WREXHAM haven’t been involved in discussions regarding a potential restructuring of the National League.

Reports emerged last week that some chairmen at League Two and National League level have held preliminary discussions regarding a ‘radical restructuring’ of the divisions.

The plans, which are reportedly at a tentative stage, would see League Two and the National League merge on a regional basis, turning them into League Two North and League Two South.

That would mean having five divisions in English football’s Premier League and EFL pyramid for the first time, helping save money on travelling costs, while boosting attendances through an increased number of derby matches.

Wrexham insist they have not been involved in any of the rumoured discussions, issuing the following statement as part of their weekly Covid-19 and Supporters Trust communication.

It read: “We have been asked about potential league restructuring as there are several stories floating around regarding League Two and the National League amalgamating in a North and South structure.

“We have not been a party to any of these discussions, if any have actually taken place.

“For this idea to come to fruition it would require League Two clubs to accept a reduced share of TV money and this seems unlikely at this point.”

Meanwhile, there is disagreement among League One clubs over whether to play on or curtail the season, and Tranmere have threatened legal action if they are relegated on a points-per-game basis.

Rovers are third-bottom of League One - three points behind AFC Wimbledon and safety with a game in hand.

Chairman Mark Palios, a former FA chief executive, criticised the EFL’s statement on settling the season if clubs vote to stop play.

Palios told talkSPORT: “The word fairness wasn’t used at all, which may be illustrative. It was disrespectful to the fans and the people who have worked hard to get us into League One from a non-league position over the last two years.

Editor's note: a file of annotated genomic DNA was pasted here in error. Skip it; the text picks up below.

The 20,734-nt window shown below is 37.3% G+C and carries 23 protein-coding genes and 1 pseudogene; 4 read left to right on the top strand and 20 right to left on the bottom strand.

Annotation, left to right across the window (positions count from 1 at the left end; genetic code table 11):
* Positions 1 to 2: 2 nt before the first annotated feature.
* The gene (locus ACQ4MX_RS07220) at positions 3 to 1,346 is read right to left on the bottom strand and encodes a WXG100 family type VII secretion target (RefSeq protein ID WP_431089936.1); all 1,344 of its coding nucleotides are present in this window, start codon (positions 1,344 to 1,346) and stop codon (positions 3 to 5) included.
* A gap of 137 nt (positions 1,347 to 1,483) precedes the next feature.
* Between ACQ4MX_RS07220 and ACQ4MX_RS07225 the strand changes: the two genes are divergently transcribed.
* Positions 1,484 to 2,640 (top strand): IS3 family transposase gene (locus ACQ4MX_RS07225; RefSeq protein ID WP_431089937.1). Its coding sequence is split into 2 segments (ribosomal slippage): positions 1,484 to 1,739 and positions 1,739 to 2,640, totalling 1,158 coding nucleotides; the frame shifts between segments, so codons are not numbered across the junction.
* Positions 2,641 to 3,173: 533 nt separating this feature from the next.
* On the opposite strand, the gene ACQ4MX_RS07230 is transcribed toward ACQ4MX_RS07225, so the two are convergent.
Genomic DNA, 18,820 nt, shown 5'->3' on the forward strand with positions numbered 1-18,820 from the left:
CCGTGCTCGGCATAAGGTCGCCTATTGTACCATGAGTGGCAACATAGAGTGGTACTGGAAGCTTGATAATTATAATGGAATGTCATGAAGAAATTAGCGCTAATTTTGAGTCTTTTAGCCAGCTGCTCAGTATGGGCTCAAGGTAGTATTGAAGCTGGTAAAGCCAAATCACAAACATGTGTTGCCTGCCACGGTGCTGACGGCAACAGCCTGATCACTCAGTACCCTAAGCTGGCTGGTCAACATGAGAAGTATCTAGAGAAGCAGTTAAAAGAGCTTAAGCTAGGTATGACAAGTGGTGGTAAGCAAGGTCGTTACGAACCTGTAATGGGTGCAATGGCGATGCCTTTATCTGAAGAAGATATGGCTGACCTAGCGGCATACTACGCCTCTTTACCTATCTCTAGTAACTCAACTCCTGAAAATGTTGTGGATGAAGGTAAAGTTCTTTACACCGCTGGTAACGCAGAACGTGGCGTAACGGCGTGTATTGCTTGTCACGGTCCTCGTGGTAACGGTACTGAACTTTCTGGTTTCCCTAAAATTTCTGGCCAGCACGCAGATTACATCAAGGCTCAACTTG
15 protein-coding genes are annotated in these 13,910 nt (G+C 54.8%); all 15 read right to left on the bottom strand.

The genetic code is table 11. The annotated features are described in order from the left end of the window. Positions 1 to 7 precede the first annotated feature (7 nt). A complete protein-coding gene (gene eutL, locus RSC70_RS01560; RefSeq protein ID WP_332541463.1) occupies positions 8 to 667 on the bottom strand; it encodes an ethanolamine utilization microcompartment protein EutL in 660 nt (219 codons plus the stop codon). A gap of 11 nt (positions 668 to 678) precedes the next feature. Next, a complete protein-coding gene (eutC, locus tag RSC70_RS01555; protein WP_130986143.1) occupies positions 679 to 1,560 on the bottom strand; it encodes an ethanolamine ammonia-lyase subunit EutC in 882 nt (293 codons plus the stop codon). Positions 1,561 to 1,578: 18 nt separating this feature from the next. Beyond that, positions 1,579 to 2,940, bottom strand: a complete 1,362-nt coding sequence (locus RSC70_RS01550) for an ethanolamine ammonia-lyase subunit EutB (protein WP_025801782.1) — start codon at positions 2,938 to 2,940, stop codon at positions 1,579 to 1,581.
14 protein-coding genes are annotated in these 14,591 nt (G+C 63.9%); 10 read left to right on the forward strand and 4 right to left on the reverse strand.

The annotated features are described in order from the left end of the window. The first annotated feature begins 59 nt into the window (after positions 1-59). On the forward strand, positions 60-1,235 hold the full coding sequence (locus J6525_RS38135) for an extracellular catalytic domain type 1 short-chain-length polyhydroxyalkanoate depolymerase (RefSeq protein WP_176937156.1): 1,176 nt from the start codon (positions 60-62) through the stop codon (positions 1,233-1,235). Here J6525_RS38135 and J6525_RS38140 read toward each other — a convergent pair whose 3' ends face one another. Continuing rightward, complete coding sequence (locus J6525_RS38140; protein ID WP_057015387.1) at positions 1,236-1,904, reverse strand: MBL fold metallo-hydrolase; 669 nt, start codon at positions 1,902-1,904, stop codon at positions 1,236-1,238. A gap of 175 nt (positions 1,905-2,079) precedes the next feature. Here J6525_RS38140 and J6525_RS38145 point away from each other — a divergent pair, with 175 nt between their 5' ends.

“You get that easy soundbite: oh well, it’s a coronavirus, it’s a pandemic and we can’t please everybody.

“It’s not just a change of the regulations, there are lots of other aspects that could spark a legal case.

“I will do everything to keep Tranmere Rovers in a division that everybody fought to get into.”

Wimbledon indicated they were ready to vote for curtailment, saying “we will not vote for any outcome that potentially endangers the health of our players and staff or puts clubs under further financial strain”.

The cost of testing was cited as one of the reasons why League Two clubs indicated a preference to curtail the campaign at their level last Friday.

The EFL has published the return-to-training protocol, which sets out the need for tests to be conducted on a twice-weekly basis.

There is also guidance around what club staff should do when they are at the training ground, with social distancing to be maintained at all times during this phase of the return to training.

Players will have their temperature checked and be asked to complete a medical questionnaire, communal areas of training grounds such as canteens must remain closed, but clubs may open kitchens to offer players the option to take food home.

The protocol recommends the introduction of a one-way system to avoid unintentional close contact, and asks all club staff to refrain from spitting.